University releases statement on mass shooting manifesto connection to marketing professor
Observer Staff Report | Thursday, May 19, 2022
The article was updated May 24 at 10:28 a.m.
The University released a statement Thursday, May 19 regarding the use of Mendoza College of Business professor John Gaski’s 2013 “Investors’ Business Daily” article in a manifesto connected to a recent mass shooting in Buffalo, New York.
The statement was released via the University’s website and Instagram stories Thursday afternoon and acknowledged that Gaski’s post was cited by the alleged perpetrator of “heinous murders” in his document.
“We are appalled that a 2013 article by John Gaski, an associated professor at Notre Dame, was cited by the perpetrator of the heinous murders of innocent people in Buffalo,” vice president of public affairs and communications Joel Curran said in the University’s statement. “Whatever Professor Gaski’s intentions, we deeply regret that his words were used to support a doctrine of racial hatred.”
The mass shooting occurred on the afternoon of May 14 at a supermarket in downtown Buffalo. Overall, 10 people were killed and three were left injured. Eleven of the victims were African American, and authorities are investigating the event as ’racially motivated violent extremism.’
After the shooting, a manifesto circulated online, attributed to the shooter, an 18-year-old charged with first-degree murder.
While authorities have confirmed they are looking into the manifesto widely believed to be written by the shooter, they have not confirmed its authenticity. However, the 180-page document includes extensive details about preparations made for the shooting as well as biographical detail.
Many came to know of Gaski’s article and connection to the manifesto following a social media post posted Tuesday, May 17 by alumna Liz Hynes ‘17, a writer on the late-night comedy show “Last Week Tonight.”
“This petty, intellectually dishonest piece, dripping in racial animus, has forever linked The University of Notre Dame to a white supremacist murderer. No marketing on earth can undo that. But an acknowledgment would be a start,” Hynes wrote.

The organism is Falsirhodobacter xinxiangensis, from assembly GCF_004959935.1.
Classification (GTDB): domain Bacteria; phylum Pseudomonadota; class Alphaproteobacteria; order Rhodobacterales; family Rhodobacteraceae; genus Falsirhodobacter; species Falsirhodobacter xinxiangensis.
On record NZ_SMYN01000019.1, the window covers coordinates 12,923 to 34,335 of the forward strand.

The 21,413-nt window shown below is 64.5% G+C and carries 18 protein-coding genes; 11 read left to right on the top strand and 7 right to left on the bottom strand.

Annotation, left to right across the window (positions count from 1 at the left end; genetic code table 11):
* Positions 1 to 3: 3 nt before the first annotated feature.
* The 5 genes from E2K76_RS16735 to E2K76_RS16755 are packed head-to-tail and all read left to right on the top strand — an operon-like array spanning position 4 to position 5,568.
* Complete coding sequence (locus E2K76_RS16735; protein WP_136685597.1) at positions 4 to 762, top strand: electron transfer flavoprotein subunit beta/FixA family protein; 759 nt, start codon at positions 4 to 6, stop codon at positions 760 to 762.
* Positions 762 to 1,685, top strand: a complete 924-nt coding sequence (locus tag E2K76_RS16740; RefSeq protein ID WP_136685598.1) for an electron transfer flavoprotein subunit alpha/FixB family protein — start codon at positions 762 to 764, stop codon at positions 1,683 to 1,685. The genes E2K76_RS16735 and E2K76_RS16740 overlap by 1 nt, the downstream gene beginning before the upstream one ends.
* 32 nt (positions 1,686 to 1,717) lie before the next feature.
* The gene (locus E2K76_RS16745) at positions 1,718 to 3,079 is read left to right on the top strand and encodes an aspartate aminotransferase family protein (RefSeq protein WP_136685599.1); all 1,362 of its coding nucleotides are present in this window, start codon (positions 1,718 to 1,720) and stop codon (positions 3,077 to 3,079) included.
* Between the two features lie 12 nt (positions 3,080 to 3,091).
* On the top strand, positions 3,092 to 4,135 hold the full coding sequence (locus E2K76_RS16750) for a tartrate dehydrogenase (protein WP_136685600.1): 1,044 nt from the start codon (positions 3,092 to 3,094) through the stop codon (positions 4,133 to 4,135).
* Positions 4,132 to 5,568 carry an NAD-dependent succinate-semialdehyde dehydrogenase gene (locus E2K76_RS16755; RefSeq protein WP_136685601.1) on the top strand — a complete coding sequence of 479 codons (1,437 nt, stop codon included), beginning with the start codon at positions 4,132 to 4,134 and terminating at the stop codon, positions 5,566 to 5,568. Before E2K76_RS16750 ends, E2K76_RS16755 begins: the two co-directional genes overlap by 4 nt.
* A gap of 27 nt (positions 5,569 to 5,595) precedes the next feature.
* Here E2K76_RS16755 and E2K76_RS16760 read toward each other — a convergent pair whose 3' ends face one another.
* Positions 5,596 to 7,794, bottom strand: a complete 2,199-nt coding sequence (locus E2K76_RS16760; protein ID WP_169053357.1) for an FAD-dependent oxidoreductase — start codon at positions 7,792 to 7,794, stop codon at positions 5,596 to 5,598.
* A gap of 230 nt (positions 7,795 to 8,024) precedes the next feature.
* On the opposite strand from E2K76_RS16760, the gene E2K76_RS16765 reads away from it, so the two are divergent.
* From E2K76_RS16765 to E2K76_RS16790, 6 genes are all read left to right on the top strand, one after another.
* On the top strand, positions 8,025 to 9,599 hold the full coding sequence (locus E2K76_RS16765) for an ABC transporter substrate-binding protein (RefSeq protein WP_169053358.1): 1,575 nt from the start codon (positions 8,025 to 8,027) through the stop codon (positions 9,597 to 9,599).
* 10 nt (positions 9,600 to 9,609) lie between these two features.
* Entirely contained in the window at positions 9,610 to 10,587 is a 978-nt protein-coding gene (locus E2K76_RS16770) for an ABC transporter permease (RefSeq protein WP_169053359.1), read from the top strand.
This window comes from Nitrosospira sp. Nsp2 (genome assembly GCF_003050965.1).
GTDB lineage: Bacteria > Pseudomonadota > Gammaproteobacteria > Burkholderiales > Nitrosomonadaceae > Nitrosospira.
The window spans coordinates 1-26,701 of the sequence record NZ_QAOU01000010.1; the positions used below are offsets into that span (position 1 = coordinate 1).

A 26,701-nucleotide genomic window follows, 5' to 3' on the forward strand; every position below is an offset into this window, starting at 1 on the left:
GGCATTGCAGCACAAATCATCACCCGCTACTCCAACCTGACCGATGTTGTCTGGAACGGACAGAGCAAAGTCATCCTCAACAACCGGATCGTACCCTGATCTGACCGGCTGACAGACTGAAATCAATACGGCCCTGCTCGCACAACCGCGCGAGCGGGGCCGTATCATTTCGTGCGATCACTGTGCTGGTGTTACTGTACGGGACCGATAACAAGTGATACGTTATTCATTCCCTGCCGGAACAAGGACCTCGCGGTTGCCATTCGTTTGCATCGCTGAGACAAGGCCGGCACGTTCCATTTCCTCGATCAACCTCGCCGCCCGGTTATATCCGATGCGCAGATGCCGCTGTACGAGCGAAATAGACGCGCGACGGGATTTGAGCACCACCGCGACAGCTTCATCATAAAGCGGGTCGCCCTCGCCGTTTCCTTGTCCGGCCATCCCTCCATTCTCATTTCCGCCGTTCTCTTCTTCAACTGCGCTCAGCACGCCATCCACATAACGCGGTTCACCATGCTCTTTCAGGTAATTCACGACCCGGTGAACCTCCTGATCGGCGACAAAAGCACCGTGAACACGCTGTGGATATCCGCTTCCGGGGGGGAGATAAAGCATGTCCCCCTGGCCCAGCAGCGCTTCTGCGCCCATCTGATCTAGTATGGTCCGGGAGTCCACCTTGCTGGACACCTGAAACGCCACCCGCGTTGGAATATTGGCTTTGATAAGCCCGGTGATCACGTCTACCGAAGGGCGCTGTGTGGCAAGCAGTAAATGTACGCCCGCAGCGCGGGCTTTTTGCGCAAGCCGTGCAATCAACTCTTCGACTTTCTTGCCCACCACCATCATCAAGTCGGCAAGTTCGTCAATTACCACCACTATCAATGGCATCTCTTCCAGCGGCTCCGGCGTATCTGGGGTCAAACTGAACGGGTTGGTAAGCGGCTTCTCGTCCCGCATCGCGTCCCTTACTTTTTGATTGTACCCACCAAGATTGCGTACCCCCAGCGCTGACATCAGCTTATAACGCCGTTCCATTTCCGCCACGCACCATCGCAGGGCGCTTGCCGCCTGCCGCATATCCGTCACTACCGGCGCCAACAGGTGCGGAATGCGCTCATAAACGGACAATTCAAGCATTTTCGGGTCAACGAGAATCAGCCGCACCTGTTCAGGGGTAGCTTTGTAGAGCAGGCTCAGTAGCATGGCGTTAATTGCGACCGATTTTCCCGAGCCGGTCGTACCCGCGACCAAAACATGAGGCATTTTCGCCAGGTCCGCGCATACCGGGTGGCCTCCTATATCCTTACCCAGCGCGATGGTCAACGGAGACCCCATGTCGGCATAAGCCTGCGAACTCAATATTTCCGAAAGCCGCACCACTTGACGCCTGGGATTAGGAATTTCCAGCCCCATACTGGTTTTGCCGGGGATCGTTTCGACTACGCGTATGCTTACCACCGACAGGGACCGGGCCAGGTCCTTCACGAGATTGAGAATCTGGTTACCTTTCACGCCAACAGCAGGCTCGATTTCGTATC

The University also posted its statement in the comments of Hynes’ identical post on Instagram.
On page 19 of the manifesto, the shooter links to a 2013 article by Gaski titled, “A Discussion on Race, Crime and the Inconvenient Facts,“ for a statistic claiming that “Black men are over a hundred times more likely to rape a white woman than vice versa.”
The article followed the killing of Trayvon Martin, and Gaski wrote that he sought to dispel the “media message” that “there [is] an established tendency for blacks to be victims of interracial violence in the United States.”
Gaski prefaces his argument on the numbers by writing, “I would rather not report what is known about U.S. interracial rape statistics because it could be taken as incendiary, but the previous numbers in terms of black/white proclivity are dwarfed.”
Gaski’s article says that “the number of white-on-black rapes is so low nationally in any given year, the ratio ranges from 100-to-1 to infinity.“ Gaski cites the Department of Justice, Criminal Victimization in the U.S. statistics.
Gaski’s curriculum vitae, posted to the College’s website, lists an extensive record of publication, including several pieces arguing for the birther theory, which alleged that former President Barack Obama was not born in the United States.
The Observer has not yet received a comment on the situation from Gaski.
The University’s statement also called for the Notre Dame community to speak and act without hatred or discrimination.
“We urge all, at Notre Dame or elsewhere, to speak and act in ways that never give harbor to hatred and violence,” Curran said in the release.
On Tuesday, May 24 the South Bend Tribune reported that the estate of Gaski and his late parents agreed in 2008 to fund an endowed professorship. A screenshot posted by the Tribune of internet archives of the University’s gift planning website said Gaski is the first faculty member to “provide for his own successors in perpetuity.” The Tribune reported that the webpage of the professorship was still online as of May 13, the day before the shooting, but has since been removed.
A University official said the article was removed to “avoid confusion about university endowments,” according to the Tribune. Notre Dame officials added that Gaski’s planned donations did not affect the University’s handling of the situation and confirmed that Gaski is still employed by the University, the Tribune reported.